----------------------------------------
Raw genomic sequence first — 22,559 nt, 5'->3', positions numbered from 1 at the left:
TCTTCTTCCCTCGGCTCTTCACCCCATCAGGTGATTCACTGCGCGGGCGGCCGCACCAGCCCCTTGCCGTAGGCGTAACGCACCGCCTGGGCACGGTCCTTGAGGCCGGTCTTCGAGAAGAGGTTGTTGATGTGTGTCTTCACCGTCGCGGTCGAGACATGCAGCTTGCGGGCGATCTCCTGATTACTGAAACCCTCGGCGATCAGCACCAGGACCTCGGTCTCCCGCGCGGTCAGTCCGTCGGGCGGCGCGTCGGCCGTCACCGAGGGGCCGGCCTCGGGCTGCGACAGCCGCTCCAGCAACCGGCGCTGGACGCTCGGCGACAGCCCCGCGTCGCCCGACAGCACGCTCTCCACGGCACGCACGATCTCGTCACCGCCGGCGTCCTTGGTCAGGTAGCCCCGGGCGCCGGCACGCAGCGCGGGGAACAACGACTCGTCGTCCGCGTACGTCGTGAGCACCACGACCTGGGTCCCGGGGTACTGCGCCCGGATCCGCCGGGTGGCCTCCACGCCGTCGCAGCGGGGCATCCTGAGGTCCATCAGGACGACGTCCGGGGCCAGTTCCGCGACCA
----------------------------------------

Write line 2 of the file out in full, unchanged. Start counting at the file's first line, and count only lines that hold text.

TCTTCTTCCCTCGGCTCTTCACCCCATCAGGTGATTCACTGCGCGGGCGGCCGCACCAGCCCCTTGCCGTAGGCGTAACGCACCGCCTGGGCACGGTCCTTGAGGCCGGTCTTCGAGAAGAGGTTGTTGATGTGTGTCTTCACCGTCGCGGTCGAGACATGCAGCTTGCGGGCGATCTCCTGATTACTGAAACCCTCGGCGATCAGCACCAGGACCTCGGTCTCCCGCGCGGTCAGTCCGTCGGGCGGCGCGTCGGCCGTCACCGAGGGGCCGGCCTCGGGCTGCGACAGCCGCTCCAGCAACCGGCGCTGGACGCTCGGCGACAGCCCCGCGTCGCCCGACAGCACGCTCTCCACGGCACGCACGATCTCGTCACCGCCGGCGTCCTTGGTCAGGTAGCCCCGGGCGCCGGCACGCAGCGCGGGGAACAACGACTCGTCGTCCGCGTACGTCGTGAGCACCACGACCTGGGTCCCGGGGTACTGCGCCCGGATCCGCCGGGTGGCCTCCACGCCGTCGCAGCGGGGCATCCTGAGGTCCATCAGGACGACGTCCGGGGCCAGTTCCGCGACCA